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EE 2.0 Licensing

Today at the opening keynote of the EECI 2009 conference in Leiden, The Netherlands, EllisLab President Leslie Camacho reveals the pricing for EE 2.0:

  • Non-commercial $149 (used to be $99)
  • Freelancer: $99 (for own website, not clients)
  • Commercial $299 (used to be $249)
  • Upgrade: $50 (from 1.6.3+)

Also: Each 2.0 license purchase includes a download to the current 1.6.x version.

Posted on Oct 21, 2009 by Ryan Irelan

Filed Under: Conferences, EECI 2009

Aziz Light23:22 on 10.21.2009

Does that mean that there won’t be a free version of EE 2.0 (EE 2.0 Core)?

Luc00:28 on 10.22.2009

The freelancer option is a very good idea - means those who haven’t switched can try it out on ourselves on a semi-pro basis to recommend to clients, rather than using them as guinea pigs…

Cormac00:50 on 10.22.2009

I am a bit disappointed with this, I already find the license a hard sell at times, and this doesn’t help the case against Wordpress or other free software.

Yes, the support and features are important, but they are more important for us as designers / developers, rather than the end client - They just want a CMS that works!

Emily aka Gradualist01:17 on 10.22.2009

That is exactly the point Cormac, the cost is something we designer/developers can see the value in, because it makes our job so much easier. I often don’t even mention the cost of the license because it’s something I choose to cover as part of my running costs, because it makes development so much easier and quicker.

I would spend longer customising (and troubleshooting w/out the support) a Wordpress site - so then the cost would come out the same.  Yes, the support and features help US, but this in turn helps THEM (clients) because they will pay for less of our time.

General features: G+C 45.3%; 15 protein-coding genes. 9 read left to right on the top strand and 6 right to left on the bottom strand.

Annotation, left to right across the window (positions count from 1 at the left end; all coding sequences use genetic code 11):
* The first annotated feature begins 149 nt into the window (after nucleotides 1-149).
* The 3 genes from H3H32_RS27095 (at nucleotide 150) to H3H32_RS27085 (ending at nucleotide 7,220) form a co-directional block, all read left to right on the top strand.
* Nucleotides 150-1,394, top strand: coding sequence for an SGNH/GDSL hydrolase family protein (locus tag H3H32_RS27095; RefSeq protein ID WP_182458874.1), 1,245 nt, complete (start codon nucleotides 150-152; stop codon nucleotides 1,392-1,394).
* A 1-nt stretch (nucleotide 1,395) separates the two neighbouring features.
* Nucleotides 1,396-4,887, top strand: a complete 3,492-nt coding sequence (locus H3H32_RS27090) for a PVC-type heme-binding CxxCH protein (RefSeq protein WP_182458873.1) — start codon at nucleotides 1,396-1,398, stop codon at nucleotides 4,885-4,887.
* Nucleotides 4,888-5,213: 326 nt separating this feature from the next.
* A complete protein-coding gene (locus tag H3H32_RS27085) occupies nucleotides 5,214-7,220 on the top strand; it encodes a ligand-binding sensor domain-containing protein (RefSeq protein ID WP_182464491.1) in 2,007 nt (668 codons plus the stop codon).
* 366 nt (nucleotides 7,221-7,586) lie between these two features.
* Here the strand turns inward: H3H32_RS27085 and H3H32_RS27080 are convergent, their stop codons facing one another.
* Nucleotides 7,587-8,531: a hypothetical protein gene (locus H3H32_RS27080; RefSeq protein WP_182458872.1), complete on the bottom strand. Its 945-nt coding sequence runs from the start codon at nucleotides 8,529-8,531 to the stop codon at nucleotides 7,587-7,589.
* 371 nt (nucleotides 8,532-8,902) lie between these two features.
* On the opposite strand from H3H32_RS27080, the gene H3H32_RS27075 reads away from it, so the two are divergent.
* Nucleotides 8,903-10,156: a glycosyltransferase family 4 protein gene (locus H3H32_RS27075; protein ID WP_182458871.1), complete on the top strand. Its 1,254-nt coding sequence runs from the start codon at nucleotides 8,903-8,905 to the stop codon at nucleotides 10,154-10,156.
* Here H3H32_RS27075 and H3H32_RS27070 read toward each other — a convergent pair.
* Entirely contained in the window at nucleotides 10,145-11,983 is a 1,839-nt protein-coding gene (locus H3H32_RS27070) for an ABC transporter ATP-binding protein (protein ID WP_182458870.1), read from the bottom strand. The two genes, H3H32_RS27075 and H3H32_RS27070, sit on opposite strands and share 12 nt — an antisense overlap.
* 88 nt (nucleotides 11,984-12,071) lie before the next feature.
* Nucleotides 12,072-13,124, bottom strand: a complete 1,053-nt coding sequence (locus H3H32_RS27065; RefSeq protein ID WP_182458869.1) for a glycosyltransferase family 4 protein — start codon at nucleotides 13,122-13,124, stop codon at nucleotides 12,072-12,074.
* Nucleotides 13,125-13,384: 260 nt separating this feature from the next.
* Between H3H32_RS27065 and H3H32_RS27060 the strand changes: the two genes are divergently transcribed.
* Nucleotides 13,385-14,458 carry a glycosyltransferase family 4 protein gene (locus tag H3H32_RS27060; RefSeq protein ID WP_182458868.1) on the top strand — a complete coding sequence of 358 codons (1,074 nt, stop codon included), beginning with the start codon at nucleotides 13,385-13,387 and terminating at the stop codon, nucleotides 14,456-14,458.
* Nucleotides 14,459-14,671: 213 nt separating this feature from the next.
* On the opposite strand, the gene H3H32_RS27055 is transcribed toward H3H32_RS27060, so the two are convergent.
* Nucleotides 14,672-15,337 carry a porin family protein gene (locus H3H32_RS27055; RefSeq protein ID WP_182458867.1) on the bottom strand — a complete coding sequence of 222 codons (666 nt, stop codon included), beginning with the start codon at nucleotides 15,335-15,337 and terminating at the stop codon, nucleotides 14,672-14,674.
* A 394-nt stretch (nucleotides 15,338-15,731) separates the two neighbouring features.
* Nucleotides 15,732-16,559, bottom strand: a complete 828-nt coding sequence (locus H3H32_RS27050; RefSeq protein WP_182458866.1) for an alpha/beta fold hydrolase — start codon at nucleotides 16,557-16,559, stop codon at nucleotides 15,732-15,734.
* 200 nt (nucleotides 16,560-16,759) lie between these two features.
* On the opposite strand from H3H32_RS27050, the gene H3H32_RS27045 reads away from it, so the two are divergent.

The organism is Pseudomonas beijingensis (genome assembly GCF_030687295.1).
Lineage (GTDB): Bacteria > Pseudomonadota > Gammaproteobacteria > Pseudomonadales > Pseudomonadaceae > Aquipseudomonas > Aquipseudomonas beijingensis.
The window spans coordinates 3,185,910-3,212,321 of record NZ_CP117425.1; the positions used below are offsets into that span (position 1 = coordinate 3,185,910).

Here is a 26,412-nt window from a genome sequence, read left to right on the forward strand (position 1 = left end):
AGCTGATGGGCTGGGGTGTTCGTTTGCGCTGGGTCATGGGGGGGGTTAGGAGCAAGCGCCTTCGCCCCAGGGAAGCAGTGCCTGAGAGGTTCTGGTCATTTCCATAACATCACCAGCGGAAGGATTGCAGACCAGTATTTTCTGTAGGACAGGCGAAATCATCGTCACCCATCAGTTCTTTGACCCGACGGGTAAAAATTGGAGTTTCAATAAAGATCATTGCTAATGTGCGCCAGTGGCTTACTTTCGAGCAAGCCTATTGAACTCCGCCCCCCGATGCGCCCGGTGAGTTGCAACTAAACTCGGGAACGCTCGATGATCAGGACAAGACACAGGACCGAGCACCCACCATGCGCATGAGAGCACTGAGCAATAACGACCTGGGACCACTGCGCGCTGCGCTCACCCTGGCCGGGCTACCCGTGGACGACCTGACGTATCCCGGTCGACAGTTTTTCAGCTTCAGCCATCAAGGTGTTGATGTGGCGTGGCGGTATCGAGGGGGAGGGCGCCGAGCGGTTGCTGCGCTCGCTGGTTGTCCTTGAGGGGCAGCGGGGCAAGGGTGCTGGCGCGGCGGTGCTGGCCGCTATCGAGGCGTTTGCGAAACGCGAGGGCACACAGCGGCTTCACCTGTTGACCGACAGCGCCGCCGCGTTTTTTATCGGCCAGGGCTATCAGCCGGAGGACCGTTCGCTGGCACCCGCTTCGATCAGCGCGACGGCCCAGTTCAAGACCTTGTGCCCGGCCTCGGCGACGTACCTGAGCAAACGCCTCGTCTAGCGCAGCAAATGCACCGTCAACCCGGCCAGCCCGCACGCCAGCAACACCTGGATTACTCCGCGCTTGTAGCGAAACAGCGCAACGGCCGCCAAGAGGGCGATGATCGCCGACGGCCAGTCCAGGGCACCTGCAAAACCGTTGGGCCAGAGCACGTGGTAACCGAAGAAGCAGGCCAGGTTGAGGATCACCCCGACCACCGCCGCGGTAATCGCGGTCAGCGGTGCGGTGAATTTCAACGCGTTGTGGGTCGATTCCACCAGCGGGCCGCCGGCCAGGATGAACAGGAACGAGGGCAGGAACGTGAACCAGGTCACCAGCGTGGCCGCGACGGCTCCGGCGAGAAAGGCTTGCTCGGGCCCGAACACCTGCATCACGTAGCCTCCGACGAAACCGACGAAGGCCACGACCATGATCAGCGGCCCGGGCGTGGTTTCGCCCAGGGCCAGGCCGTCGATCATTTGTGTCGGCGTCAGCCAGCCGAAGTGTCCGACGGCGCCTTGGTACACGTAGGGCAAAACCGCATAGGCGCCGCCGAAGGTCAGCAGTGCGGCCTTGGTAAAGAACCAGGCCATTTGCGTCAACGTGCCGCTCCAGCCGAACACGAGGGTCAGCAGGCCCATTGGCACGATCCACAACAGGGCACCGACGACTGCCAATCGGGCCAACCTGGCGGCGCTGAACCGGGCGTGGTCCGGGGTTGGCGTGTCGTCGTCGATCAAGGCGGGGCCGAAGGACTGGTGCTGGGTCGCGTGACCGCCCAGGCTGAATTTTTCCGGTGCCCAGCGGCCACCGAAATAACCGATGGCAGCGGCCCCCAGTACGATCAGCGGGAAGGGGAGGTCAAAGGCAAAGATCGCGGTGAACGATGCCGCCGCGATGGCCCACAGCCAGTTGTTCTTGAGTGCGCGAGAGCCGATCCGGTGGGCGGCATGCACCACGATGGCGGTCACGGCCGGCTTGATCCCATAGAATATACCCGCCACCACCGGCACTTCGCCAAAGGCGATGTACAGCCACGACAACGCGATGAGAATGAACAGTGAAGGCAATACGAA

Perhaps for *really* simple/small brochure websites Wordpress is a better option (or a mini-CMS like Perch could be even better?) - but at a certain scale choosing EE is a no-brainer.

bjornbjorn01:29 on 10.22.2009

yeah, if all the client needs is a blog then use Wordpress. For something more complicated, use EE.

Brendon Carr01:32 on 10.22.2009

I’m curious about the $50 upgrade price “from 1.6.3+”. Surely this doesn’t mean that the long-time licenseholders (for example, the EE 1.0 plank owners) have to shell out the full price? That’s a fine how-do-you-do for the people who’ve been dutifully renewing their download area subscription for six years.

Cormac01:34 on 10.22.2009

I totally agree with you Emily, for me choosing EE is almost always a no-brainer, and for those very reasons. But as a small company in a competitive market every little added cost makes a difference, and I like to be completely transparent with my clients as to where their money is going.

My point is more that if a client has received a quote from my company including EE, and another for the same project from another company including Wordpress, it means spending more time justifying the cost/value - which is plain as day to you and me, but to a client with a tight budget the value isn’t as apparent.

Lee01:59 on 10.22.2009

I will assume the same discount structure on 2.0 purchases?

Will past purchase quantities affect 2.0 purchases prices.. ie: If I have purchased 10 1.X licenses will I get X% off any new 2.0 purchases..